6. Greetings from Omaha, where I’ve just wrapped up a great half-day training session sponsored by the Nebraska PTAC. If you haven’t been to Omaha, you’re missing out: I’m enjoying exploring the Old Market District, and keep wondering when I’ll run into Warren Buffett. Of course, I’m not about to let a little road trip get in the way of our weekly roundup of government contracts news. In this edition of the SmallGovCon Week In Review, we have an update on an SDVOSB fraud case that we have been following for awhile, a push to close loopholes in the Buy American Act, some promising changes for the SBA Surety Bond Guarantee program, and more. After jurors became deadlocked, a retrial was scheduled in the case of an Arkansas businessman accused of falsely claiming to operate a SDVOSB. [Arkansas Online] Senator Chris Murphy is pushing hard to change federal rules regarding the government buying products from American companies, trying to close loopholes in the Buy American Act. [New Haven Register] FEMA is seeking contractors to provide meals in the wake of Hurricane Maria, and will begin awarding contracts as soon as possible. [Markets Insider] Congressman Will Hurd is one step closer to making his dream of overhauling federal government information technology procurement a reality. [San Antonio Business Journal] The SBA is considering granting a request for a class waiver of the Nonmanufacturer Rule for Positive Airway Pressure Devices and Supplies Manufacturing. [Federal Register] The SBA has finalized two important changes to its Surety Bond Guarantee Program that will increase contract opportunities for small construction contractors. [SBA] View the full article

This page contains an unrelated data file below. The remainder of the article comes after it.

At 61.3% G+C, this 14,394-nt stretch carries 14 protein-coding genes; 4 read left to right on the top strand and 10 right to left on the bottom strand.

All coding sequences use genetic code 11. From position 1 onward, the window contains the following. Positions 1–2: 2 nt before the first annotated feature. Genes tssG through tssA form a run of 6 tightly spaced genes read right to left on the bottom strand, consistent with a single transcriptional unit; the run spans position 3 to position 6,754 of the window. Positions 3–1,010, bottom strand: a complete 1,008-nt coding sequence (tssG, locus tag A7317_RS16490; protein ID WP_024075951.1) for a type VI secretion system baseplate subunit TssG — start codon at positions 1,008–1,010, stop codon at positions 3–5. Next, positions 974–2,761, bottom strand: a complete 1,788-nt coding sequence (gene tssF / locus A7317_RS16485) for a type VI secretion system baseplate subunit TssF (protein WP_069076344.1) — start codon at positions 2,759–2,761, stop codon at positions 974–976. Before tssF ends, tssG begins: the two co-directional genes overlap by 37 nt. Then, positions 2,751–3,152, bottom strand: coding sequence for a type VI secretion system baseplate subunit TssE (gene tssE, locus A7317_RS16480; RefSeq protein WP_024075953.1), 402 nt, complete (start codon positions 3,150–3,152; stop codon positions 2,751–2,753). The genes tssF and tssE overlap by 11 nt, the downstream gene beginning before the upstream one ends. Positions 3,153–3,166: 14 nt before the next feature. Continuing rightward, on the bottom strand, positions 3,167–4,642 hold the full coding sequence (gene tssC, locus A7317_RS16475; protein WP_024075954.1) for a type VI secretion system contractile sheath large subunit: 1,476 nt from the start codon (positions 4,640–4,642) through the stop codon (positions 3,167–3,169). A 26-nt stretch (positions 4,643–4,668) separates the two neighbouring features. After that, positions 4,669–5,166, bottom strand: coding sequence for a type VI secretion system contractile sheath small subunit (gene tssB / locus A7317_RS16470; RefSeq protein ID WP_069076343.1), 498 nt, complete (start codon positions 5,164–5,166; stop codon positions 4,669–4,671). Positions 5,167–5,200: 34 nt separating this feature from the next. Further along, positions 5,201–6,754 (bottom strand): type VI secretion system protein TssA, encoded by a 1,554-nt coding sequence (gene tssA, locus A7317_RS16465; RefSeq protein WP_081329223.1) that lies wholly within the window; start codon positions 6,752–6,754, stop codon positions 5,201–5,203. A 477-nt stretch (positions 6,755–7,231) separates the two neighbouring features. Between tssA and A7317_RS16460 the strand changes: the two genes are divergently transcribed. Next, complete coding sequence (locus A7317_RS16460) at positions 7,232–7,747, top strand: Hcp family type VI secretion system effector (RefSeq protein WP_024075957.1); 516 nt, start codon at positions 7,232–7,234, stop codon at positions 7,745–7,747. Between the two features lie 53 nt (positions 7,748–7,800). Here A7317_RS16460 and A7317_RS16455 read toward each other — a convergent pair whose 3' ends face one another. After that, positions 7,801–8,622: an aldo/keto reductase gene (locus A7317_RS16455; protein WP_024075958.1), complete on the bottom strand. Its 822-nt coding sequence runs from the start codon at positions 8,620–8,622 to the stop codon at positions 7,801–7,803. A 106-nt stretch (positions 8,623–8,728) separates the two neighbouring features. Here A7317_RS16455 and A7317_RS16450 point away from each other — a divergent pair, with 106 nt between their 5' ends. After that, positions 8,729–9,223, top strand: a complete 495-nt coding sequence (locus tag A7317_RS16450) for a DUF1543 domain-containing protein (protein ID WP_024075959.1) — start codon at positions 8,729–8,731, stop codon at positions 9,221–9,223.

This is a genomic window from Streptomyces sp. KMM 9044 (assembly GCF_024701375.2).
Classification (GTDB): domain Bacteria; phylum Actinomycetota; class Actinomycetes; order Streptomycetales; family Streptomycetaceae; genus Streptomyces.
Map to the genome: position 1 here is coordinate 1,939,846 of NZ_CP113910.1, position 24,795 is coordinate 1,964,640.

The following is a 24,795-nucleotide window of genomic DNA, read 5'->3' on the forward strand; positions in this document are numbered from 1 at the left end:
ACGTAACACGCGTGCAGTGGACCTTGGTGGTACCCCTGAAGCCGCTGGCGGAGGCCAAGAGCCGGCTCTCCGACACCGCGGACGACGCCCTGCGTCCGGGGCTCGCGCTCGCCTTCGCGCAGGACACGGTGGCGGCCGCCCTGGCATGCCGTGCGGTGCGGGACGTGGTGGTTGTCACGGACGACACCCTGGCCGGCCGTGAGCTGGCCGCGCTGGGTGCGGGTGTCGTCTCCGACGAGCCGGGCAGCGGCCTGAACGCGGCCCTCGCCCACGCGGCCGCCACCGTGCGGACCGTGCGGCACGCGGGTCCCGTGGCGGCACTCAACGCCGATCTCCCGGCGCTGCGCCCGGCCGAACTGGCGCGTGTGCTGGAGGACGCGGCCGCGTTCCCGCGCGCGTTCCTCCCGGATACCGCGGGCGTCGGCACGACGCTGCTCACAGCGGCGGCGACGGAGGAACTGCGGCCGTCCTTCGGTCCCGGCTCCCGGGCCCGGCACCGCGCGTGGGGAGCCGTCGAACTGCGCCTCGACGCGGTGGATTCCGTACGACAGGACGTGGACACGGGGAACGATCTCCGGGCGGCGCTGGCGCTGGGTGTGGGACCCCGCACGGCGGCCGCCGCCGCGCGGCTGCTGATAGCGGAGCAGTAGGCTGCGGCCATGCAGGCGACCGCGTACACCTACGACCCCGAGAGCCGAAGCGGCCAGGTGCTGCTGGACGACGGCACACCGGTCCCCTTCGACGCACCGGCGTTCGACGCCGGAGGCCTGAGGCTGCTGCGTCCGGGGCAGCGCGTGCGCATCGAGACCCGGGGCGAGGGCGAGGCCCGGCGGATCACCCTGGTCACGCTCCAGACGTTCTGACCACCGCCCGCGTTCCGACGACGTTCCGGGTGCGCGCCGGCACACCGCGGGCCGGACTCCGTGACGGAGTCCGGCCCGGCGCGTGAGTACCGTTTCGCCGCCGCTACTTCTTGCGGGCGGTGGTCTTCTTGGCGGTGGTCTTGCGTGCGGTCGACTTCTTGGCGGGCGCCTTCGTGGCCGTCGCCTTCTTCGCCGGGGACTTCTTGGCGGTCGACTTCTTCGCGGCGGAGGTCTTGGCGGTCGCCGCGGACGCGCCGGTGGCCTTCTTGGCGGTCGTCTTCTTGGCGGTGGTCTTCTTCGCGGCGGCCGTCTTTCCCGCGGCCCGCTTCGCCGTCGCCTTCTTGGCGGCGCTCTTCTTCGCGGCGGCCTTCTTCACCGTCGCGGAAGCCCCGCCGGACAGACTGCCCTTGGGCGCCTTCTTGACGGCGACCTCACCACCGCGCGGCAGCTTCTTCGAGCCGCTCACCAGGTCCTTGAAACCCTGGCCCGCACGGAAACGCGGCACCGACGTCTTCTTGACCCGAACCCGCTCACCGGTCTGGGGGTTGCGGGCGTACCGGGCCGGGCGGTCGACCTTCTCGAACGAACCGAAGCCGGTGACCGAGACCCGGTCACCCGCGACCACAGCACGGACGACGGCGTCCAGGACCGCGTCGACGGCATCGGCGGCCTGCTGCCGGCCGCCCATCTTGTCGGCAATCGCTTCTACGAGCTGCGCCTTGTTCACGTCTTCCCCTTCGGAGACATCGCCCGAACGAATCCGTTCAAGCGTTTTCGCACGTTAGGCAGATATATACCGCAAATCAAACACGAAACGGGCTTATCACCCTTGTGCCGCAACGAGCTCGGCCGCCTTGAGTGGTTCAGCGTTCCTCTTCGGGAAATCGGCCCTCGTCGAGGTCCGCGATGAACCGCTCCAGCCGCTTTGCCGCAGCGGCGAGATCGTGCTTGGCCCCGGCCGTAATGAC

7. Thanks for your responses. I'm glad that, at least with respect to this subject, I'm not going crazy. If the interplay between FAR 12 and FAR 13 with other parts of the FAR were better understood or expressed more clearly, it would save me a lot of time and frustration.
  8. IDIQ Decision

    That wouldn't work - if you're trying to establish that acquisition outcomes for awards made in September are "weak" that requires a basis for comparison (worse than what?). If you only review/sample acquisitions in September, you'll only be able to compare them to one another which wouldn't allow you to properly test the hypothesis.
  9. IDIQ Decision

    As an auditor, would it be wrong to only review acquisitions made in September? It may be statistically skewed but the weaknesses would certainly be identified.
  10. IDIQ Decision

    This wouldn't be unique to government contracting. See the following: https://hbr.org/2017/08/the-end-of-quarter-sales-rush-costs-companies-money
  11. I'm glad to see that time has not diminished your sense of cynicism, Bob. Further, I suspect you missed the role of the FAR Councils, whose job it is to focus and aim all that hot air so that it hits the wrong island. And then to blame the contracting folks for being on the wrong island. And perhaps you missed the role of Fort Lee, whose job it is to build bridges between the islands where there are no contracting folks.
  12. IDIQ Decision

    I have a theory in search of evidence that more bad contracting decisions are made in September than in all the rest of the months of the year, combined.